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The Absolute Truth is one. One who knows the Absolute Truth, he knows that Brahman, Paramatma, Bhagavan, the same objective, but they are realized by different devotees or different knower in different features

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"The Absolute Truth is one. One who knows the Absolute Truth, he knows that Brahman, Paramātmā, Bhagavān, the same objective, but they are realized by different devotees or different knower in different features"

Lectures

Srimad-Bhagavatam Lectures

The Absolute Truth is one. One who knows the Absolute Truth, he knows that Brahman, Paramātmā, Bhagavān, the same objective, but they are realized by different devotees or different knower in different features.

The Absolute Truth is one. One who knows the Absolute Truth, he knows that Brahman, Paramātmā, Bhagavān, the same objective, but they are realized by different devotees or different knower in different features.

The example is given in this connection: Just like if you see from a very distant place one hill, you'll find just like a cloud, hazy cloud. If you push forward further, you'll find something green. But when you actually approach the hill, you'll find there are many houses, many animals, many trees—varieties.

So the Absolute Truth, when it is realized by our limited understanding, the Absolute Truth appears as nirviśeṣa, impersonal Brahman. Similarly, when we try to meditate upon the Absolute Truth within our heart, He appears as Paramātmā. Yogīs . . . dhyānāvasthita-tad-gatena manasā paśyanti yaṁ yoginaḥ (SB 12.13.1).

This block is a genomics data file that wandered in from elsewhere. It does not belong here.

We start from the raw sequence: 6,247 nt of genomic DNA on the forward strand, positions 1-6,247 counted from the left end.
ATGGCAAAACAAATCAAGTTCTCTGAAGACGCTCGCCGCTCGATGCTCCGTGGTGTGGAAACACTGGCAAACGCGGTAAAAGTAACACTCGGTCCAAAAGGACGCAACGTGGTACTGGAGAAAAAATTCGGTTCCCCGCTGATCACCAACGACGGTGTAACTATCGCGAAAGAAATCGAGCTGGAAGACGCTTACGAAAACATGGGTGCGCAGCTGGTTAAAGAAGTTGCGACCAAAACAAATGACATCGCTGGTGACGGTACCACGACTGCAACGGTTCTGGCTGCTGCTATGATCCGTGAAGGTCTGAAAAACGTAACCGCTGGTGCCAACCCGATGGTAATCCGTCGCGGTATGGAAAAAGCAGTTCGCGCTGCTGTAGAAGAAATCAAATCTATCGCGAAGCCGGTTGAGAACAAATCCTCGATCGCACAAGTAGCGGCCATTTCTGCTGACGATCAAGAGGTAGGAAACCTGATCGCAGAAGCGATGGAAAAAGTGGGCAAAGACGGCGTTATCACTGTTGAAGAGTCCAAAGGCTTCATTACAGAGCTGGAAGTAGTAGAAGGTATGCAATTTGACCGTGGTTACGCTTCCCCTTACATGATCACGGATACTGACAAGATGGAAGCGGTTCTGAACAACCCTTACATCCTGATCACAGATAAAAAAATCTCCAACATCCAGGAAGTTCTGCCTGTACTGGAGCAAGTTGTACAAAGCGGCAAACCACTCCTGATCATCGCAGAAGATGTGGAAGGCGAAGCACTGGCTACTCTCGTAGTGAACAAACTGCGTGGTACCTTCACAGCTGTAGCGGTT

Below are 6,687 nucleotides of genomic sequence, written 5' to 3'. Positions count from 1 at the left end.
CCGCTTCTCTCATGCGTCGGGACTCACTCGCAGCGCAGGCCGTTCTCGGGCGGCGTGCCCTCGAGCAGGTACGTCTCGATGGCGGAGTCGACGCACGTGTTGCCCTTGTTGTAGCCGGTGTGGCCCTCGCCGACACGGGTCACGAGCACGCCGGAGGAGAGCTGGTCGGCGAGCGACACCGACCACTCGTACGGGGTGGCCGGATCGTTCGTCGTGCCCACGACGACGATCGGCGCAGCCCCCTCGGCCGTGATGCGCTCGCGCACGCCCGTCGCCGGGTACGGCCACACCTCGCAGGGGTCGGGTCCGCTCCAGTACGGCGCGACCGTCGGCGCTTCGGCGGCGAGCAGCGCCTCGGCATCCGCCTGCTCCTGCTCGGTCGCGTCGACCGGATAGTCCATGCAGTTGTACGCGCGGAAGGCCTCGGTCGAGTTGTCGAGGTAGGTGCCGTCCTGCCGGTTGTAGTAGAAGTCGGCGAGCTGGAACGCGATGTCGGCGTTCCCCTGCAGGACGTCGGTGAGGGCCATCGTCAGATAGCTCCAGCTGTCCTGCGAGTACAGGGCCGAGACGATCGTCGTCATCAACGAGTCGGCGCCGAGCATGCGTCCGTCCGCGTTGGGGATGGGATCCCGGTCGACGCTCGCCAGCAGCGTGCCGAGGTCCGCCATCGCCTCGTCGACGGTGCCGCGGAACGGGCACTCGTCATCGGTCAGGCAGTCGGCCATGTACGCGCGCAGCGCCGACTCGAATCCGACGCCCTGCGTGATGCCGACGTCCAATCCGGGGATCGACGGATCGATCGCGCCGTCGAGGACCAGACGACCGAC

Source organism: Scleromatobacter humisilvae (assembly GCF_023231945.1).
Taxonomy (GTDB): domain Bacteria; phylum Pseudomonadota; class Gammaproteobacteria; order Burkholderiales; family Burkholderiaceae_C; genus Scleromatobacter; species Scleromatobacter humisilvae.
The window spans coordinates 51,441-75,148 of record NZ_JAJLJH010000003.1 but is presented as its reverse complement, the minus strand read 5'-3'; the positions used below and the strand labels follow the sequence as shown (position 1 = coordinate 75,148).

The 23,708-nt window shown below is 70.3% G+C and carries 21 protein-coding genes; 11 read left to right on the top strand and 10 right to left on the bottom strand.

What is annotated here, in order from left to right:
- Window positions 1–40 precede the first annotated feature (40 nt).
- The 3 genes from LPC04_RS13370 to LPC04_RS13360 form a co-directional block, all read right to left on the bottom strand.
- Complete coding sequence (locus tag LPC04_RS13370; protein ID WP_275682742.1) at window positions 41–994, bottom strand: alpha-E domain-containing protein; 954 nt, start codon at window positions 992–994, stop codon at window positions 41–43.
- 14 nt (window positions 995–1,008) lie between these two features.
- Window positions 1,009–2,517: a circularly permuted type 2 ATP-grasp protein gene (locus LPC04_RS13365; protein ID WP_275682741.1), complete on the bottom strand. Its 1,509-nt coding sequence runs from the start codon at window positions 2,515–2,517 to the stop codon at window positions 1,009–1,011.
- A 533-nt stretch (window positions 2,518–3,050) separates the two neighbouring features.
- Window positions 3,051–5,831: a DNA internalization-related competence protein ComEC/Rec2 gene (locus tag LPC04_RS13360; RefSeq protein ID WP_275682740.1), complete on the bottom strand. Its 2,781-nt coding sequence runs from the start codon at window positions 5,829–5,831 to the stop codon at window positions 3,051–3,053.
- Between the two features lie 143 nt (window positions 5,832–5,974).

But at the ultimate issue, He's Vāsudeva, Kṛṣṇa, origin. Advaitam acyutam anādim. Anādi: Kṛṣṇa has no source. He's the original source of everything. Janmādy asya yataḥ (SB 1.1.1). Ahaṁ sarvasya prabhavaḥ (BG 10.8). These things are there.

So Kṛṣṇa is the original cause of everything, cause of all causes. But He is independent, svarāṭ. That is described in the beginning of Śrīmad-Bhāgavatam. Janmādy asya yataḥ anvayāt itarataś ca artheṣu abhijñaḥ svarāṭ (SB 1.1.1). Svarāṭ means completely independent. He's not caused by any . . . anyone. And He says also in the Bhagavad-gītā: mattaḥ parataraṁ nānyat kiñcid asti dhanañjaya (BG 7.7). So He's the origin, Vāsudeva. Therefore all activities should be targeted to Vāsudeva. Vāsudevaḥ sarvam iti (BG 7.19). This is the aim of life.

Unfortunately, they do not know it. People in general, they do not know it. That is ignorance. This material world is full of ignorance. Therefore it is called tamas. Tamas means darkness. We do not know. The human civilization, at the present moment at least, it is always . . . at the present moment, it is completely in darkness that they do not know what is the aim of life.